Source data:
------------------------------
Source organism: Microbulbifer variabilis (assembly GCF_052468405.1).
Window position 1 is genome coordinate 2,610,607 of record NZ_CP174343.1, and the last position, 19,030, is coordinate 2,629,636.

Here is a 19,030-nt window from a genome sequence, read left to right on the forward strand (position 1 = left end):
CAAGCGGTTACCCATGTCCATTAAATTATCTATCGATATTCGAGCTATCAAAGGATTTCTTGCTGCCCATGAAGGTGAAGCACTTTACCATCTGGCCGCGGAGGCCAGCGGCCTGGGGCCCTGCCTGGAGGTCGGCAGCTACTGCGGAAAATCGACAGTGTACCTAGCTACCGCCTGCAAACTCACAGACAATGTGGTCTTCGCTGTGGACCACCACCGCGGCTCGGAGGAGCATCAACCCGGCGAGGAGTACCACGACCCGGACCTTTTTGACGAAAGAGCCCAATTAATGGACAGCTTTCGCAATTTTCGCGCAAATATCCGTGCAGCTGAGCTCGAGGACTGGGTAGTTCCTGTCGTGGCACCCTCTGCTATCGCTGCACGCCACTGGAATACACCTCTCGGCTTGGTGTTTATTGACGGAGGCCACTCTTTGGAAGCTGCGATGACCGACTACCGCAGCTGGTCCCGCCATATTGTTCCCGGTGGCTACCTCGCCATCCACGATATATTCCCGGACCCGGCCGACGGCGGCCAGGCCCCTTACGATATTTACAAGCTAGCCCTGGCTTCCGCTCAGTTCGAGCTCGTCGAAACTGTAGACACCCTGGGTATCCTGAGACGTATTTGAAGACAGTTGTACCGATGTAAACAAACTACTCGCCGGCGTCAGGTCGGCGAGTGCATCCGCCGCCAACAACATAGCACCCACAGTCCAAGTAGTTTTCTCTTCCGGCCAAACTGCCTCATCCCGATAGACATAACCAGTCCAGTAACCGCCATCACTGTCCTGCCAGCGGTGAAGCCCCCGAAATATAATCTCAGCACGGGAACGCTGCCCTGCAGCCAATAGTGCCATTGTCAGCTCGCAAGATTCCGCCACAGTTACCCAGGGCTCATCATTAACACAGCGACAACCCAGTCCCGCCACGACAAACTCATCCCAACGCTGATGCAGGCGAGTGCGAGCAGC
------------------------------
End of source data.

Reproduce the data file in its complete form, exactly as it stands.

Source organism: Microbulbifer variabilis (assembly GCF_052468405.1).
Window position 1 is genome coordinate 2,610,607 of record NZ_CP174343.1, and the last position, 19,030, is coordinate 2,629,636.

Here is a 19,030-nt window from a genome sequence, read left to right on the forward strand (position 1 = left end):
CAAGCGGTTACCCATGTCCATTAAATTATCTATCGATATTCGAGCTATCAAAGGATTTCTTGCTGCCCATGAAGGTGAAGCACTTTACCATCTGGCCGCGGAGGCCAGCGGCCTGGGGCCCTGCCTGGAGGTCGGCAGCTACTGCGGAAAATCGACAGTGTACCTAGCTACCGCCTGCAAACTCACAGACAATGTGGTCTTCGCTGTGGACCACCACCGCGGCTCGGAGGAGCATCAACCCGGCGAGGAGTACCACGACCCGGACCTTTTTGACGAAAGAGCCCAATTAATGGACAGCTTTCGCAATTTTCGCGCAAATATCCGTGCAGCTGAGCTCGAGGACTGGGTAGTTCCTGTCGTGGCACCCTCTGCTATCGCTGCACGCCACTGGAATACACCTCTCGGCTTGGTGTTTATTGACGGAGGCCACTCTTTGGAAGCTGCGATGACCGACTACCGCAGCTGGTCCCGCCATATTGTTCCCGGTGGCTACCTCGCCATCCACGATATATTCCCGGACCCGGCCGACGGCGGCCAGGCCCCTTACGATATTTACAAGCTAGCCCTGGCTTCCGCTCAGTTCGAGCTCGTCGAAACTGTAGACACCCTGGGTATCCTGAGACGTATTTGAAGACAGTTGTACCGATGTAAACAAACTACTCGCCGGCGTCAGGTCGGCGAGTGCATCCGCCGCCAACAACATAGCACCCACAGTCCAAGTAGTTTTCTCTTCCGGCCAAACTGCCTCATCCCGATAGACATAACCAGTCCAGTAACCGCCATCACTGTCCTGCCAGCGGTGAAGCCCCCGAAATATAATCTCAGCACGGGAACGCTGCCCTGCAGCCAATAGTGCCATTGTCAGCTCGCAAGATTCCGCCACAGTTACCCAGGGCTCATCATTAACACAGCGACAACCCAGTCCCGCCACGACAAACTCATCCCAACGCTGATGCAGGCGAGTGCGAGCAGC